And that premise? Is awesome. If I had this book when I was eleven, it would have terrified and enthralled me in equal measure.

    And the characters? Are even better.

    First, you have the main character, Sophie. Close to the beginning of the book, her parents threaten to take away her book privileges, and that was the moment that I knew we'd get along swimmingly. She's socially awkward and feels like a fish out of water. Her best friend/guardian/weird pet is Monster, who is just so darn loveable... Think Khoshekh from Night Vale, but more friendly and speaking like a professor. There's Ethan, who is adorable, and steady, and brave.

    And, of course, because this is a book about dreams, you have a whole host of dream creatures. Some of them are terrifying, some of them are almost over-the-top ridiculous (disco ball pony, anyone?), but Durst makes it work. She never pushes things too far.

    One complaint: I wish the book had gotten into the history of dreamcatchers as something the Ojibwe people created. I think the book hinted at this (especially through the presence of the spider woman and her role in protecting the main characters) but I wish it had been more obvious.

    But overall? The Girl Who Could Not Dream is one heck of a ride, and I was sorry to see it end. If you like middle grade fantasy books, you should read it. Now.
  • (3/5)
    Sophie's parents run a dream shop but Sophie cannot dream. In desperation, she drinks one of the stored dream bottles that her parents have - and brings a Monster from that world into the present, reminiscent of Inkspell. Sophie certainly needs all the help she can get when her parents are kidnapped by Mr. Nightmare.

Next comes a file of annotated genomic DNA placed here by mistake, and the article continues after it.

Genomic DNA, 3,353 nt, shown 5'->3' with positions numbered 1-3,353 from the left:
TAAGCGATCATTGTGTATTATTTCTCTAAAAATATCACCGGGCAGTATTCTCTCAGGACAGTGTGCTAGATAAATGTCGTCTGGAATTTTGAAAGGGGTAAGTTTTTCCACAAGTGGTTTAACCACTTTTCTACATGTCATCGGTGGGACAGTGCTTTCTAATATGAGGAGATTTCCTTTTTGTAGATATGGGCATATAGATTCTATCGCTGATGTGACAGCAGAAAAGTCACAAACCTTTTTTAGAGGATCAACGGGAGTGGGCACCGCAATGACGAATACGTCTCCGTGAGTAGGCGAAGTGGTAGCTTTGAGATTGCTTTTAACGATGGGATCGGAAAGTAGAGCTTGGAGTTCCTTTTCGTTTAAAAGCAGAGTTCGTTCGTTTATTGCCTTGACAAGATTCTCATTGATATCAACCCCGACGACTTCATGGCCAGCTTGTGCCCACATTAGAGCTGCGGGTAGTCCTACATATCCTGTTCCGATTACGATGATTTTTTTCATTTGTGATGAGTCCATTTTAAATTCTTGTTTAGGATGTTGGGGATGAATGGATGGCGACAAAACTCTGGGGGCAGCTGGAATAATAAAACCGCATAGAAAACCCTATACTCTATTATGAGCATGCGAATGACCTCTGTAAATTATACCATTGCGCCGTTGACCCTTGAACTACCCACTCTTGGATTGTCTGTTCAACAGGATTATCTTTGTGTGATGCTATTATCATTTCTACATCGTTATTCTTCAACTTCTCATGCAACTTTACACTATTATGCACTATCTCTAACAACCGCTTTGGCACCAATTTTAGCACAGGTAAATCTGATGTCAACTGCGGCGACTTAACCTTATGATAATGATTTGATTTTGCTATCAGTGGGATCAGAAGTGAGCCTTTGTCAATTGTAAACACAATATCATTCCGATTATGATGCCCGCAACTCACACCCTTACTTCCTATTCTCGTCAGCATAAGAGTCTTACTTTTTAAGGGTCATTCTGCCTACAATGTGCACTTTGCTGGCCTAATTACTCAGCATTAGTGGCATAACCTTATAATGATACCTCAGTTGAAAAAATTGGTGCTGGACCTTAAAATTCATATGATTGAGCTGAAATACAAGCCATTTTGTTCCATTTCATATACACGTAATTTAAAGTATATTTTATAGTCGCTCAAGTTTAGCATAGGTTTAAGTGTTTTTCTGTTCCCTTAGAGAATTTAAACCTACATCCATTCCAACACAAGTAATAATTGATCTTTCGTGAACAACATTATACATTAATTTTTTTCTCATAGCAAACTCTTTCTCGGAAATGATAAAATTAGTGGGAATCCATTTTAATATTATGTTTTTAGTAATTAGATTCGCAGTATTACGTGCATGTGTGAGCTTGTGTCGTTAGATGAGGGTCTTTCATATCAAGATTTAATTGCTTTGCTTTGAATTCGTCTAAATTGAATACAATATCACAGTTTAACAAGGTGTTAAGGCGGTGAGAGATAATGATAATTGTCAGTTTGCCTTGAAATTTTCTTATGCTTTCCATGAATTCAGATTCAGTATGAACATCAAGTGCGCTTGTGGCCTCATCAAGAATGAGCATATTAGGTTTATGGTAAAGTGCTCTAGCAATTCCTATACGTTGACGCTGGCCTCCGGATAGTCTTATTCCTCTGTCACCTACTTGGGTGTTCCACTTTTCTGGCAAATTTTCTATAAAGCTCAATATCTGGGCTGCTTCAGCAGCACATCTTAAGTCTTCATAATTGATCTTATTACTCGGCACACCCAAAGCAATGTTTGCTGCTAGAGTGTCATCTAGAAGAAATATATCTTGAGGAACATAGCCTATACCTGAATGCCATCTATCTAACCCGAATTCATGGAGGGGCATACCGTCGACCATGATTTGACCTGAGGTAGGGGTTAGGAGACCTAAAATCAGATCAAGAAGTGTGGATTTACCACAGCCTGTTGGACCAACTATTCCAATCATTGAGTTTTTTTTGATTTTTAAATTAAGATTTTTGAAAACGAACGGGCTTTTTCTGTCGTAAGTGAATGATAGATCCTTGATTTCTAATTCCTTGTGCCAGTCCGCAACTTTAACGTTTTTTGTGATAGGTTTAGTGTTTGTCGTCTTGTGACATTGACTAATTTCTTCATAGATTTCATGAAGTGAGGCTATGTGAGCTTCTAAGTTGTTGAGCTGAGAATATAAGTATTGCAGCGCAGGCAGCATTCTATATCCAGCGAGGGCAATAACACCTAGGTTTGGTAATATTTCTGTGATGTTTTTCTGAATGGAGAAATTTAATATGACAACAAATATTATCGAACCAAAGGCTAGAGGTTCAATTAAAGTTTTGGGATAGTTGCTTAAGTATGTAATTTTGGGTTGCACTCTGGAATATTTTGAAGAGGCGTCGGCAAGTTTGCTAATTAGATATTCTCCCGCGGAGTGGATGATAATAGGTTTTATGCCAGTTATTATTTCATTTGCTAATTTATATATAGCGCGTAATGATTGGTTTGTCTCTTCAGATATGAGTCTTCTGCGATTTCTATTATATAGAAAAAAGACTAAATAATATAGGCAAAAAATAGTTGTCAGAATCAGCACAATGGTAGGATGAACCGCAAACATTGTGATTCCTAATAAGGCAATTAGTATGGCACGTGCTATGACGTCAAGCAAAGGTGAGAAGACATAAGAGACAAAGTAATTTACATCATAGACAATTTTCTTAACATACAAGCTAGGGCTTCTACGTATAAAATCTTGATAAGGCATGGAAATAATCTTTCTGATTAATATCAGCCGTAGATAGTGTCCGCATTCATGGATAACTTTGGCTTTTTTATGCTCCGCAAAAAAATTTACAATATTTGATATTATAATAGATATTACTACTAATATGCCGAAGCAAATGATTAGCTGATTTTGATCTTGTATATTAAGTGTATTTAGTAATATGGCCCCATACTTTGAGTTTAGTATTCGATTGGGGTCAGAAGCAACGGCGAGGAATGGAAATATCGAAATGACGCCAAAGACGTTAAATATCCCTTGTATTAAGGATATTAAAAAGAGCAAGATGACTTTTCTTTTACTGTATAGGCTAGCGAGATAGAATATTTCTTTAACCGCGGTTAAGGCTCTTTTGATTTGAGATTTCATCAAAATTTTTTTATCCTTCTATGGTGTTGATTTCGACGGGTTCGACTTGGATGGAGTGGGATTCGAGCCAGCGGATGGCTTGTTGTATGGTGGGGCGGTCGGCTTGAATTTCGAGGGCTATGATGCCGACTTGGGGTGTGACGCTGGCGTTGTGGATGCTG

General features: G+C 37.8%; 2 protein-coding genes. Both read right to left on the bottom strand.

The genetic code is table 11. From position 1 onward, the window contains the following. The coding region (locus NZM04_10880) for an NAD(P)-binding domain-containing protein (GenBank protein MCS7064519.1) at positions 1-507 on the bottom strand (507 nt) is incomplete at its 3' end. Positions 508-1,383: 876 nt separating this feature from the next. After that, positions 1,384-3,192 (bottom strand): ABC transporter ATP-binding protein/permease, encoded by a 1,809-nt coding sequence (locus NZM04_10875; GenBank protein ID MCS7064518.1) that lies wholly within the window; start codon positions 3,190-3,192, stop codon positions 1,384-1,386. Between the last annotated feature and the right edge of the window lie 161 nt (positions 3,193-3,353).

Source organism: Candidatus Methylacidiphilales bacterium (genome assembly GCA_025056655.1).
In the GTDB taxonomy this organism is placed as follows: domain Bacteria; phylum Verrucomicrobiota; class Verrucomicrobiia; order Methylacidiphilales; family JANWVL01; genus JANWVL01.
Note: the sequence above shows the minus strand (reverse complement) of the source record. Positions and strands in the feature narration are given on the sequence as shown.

• (3/5)
    Sophie shares a secret with her parents: they bottle dreams and sell them. Sophie doesn't have dreams of her own and when she 'drinks' a dream, the dream character Monster comes to life. Monster is Sophie's only friend because the family secret keeps Sophie to herself. There are a couple of kids that Sophie talks to, but only to collect dream-catchers from them. Sophie's adventure begins when her predictable life ends and her parents are missing.I loved narrator Slneela Nankani's voice for Monster. Recorded books makes listening easy with disc numbers voiced at the beginning and end of each disk.
  • (3/5)
    Enjoyable story (well read by Soneela Nankani) with a few too many familiar elements to be labeled "original," but very enjoyable nontheless. Some of the human characters are a bit thinly drawn, but Monster makes up for them in spirit, and Glitterhoof the unicorn is everything a sassy unicorn should be (like Dana Simpson's Heavenly Nostrils). This is a good recommendation for kids who like their fantasy novels with a dash of creepy on the side.
  • (5/5)
    incredible near the end when SPOILER ALERT!!!! monster died i was literally tearing up
  • (5/5)
    “I want you to know that you’re the best friend a monster could ever have, and I count myself lucky to have had the chance to live beyond a moment of imagination and become not just a dream, but also a memory.”

  • (5/5)
    so good but there is no audiobook ha. ha. without paying money we can't!!~
  • (3/5)
    This was a delightful, richly imaginative fantasy novel for middle-aged primary school students. Filled with flying ponies, black furry monsters, pink ninja bunnies, rainbows, cupcakes, dream catches and more. Sophie was an excellent character - intelligent, lonely and awkward, which many pre-teen girls could relate to. However, my favourite character was her very cute, furry, pet monster, Monster. He was gorgeous - zany, loyal and fiercely protective of Sophie.I was surprised how creepy this book was at times, considering the target audience. However, The Girl Who Could Not Dream was a fun, heart-warming read with lots of adventure, suspense and magic, which will keep readers engrossed to the very end.